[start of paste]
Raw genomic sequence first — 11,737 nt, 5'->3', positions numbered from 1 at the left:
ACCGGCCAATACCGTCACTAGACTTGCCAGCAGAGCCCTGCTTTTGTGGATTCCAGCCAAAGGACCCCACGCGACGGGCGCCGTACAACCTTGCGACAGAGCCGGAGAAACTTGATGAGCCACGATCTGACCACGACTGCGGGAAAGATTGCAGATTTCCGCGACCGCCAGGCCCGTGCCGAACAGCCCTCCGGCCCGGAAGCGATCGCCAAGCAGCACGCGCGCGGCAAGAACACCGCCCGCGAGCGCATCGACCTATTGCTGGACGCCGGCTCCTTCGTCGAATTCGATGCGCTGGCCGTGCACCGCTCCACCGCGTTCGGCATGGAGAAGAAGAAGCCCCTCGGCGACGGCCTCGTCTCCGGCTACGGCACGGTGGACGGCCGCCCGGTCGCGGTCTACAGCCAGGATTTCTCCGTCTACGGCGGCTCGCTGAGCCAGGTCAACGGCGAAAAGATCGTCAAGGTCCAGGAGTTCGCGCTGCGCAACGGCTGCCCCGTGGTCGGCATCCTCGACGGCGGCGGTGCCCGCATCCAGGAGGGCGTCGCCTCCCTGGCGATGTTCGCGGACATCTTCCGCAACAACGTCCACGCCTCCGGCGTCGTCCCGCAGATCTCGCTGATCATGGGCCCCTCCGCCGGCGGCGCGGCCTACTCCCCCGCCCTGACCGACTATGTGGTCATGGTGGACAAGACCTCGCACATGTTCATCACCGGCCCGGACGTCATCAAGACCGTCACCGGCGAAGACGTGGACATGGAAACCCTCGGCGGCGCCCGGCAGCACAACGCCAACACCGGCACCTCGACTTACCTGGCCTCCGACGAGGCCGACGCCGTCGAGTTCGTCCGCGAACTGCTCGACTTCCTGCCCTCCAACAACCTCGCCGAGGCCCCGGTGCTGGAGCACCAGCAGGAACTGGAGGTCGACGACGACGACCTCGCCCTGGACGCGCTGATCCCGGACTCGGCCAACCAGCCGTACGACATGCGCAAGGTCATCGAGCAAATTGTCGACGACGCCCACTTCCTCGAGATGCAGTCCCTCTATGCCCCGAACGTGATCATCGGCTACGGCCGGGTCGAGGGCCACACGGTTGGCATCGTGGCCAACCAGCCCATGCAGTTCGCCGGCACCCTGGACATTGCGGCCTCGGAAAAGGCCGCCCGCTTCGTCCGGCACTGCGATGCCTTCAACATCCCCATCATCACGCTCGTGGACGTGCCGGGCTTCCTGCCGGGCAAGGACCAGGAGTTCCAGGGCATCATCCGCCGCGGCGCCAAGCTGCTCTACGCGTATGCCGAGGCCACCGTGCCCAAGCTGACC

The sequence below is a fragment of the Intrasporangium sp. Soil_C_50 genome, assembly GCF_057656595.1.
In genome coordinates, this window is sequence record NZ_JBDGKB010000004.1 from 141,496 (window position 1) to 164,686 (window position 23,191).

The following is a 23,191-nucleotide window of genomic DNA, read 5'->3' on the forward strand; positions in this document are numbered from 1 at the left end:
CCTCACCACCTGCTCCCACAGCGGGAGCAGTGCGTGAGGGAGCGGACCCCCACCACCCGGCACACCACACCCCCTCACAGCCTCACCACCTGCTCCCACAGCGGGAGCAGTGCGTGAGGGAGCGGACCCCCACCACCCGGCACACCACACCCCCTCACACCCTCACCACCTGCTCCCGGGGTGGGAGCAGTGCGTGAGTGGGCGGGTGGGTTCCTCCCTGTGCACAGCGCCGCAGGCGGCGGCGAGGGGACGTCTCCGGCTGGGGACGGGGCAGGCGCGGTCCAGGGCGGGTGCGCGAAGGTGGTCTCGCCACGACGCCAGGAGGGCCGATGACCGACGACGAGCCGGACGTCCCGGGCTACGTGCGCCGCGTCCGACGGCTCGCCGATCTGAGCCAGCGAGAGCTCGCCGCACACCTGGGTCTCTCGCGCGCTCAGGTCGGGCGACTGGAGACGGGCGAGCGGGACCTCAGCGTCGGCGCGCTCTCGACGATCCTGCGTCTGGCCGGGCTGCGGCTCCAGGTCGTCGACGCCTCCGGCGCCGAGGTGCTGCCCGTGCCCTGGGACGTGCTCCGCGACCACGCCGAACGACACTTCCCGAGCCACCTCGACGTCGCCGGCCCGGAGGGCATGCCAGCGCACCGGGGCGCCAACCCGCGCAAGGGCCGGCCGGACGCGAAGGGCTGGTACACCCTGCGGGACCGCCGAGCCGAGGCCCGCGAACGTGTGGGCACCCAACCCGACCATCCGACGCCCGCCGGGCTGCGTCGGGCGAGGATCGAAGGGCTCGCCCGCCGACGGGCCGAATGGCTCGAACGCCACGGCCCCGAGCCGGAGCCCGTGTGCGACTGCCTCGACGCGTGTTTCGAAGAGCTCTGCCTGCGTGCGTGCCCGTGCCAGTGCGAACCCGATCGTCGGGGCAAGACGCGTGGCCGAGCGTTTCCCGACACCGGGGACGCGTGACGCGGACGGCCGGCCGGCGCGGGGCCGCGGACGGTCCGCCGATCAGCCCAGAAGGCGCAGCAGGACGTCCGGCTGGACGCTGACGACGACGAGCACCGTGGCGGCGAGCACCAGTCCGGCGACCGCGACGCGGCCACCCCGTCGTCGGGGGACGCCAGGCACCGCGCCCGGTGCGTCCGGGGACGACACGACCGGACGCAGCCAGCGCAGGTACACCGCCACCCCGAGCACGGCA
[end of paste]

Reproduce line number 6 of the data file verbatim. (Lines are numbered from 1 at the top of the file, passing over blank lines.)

CCTCACCACCTGCTCCCACAGCGGGAGCAGTGCGTGAGGGAGCGGACCCCCACCACCCGGCACACCACACCCCCTCACAGCCTCACCACCTGCTCCCACAGCGGGAGCAGTGCGTGAGGGAGCGGACCCCCACCACCCGGCACACCACACCCCCTCACACCCTCACCACCTGCTCCCGGGGTGGGAGCAGTGCGTGAGTGGGCGGGTGGGTTCCTCCCTGTGCACAGCGCCGCAGGCGGCGGCGAGGGGACGTCTCCGGCTGGGGACGGGGCAGGCGCGGTCCAGGGCGGGTGCGCGAAGGTGGTCTCGCCACGACGCCAGGAGGGCCGATGACCGACGACGAGCCGGACGTCCCGGGCTACGTGCGCCGCGTCCGACGGCTCGCCGATCTGAGCCAGCGAGAGCTCGCCGCACACCTGGGTCTCTCGCGCGCTCAGGTCGGGCGACTGGAGACGGGCGAGCGGGACCTCAGCGTCGGCGCGCTCTCGACGATCCTGCGTCTGGCCGGGCTGCGGCTCCAGGTCGTCGACGCCTCCGGCGCCGAGGTGCTGCCCGTGCCCTGGGACGTGCTCCGCGACCACGCCGAACGACACTTCCCGAGCCACCTCGACGTCGCCGGCCCGGAGGGCATGCCAGCGCACCGGGGCGCCAACCCGCGCAAGGGCCGGCCGGACGCGAAGGGCTGGTACACCCTGCGGGACCGCCGAGCCGAGGCCCGCGAACGTGTGGGCACCCAACCCGACCATCCGACGCCCGCCGGGCTGCGTCGGGCGAGGATCGAAGGGCTCGCCCGCCGACGGGCCGAATGGCTCGAACGCCACGGCCCCGAGCCGGAGCCCGTGTGCGACTGCCTCGACGCGTGTTTCGAAGAGCTCTGCCTGCGTGCGTGCCCGTGCCAGTGCGAACCCGATCGTCGGGGCAAGACGCGTGGCCGAGCGTTTCCCGACACCGGGGACGCGTGACGCGGACGGCCGGCCGGCGCGGGGCCGCGGACGGTCCGCCGATCAGCCCAGAAGGCGCAGCAGGACGTCCGGCTGGACGCTGACGACGACGAGCACCGTGGCGGCGAGCACCAGTCCGGCGACCGCGACGCGGCCACCCCGTCGTCGGGGGACGCCAGGCACCGCGCCCGGTGCGTCCGGGGACGACACGACCGGACGCAGCCAGCGCAGGTACACCGCCACCCCGAGCACGGCA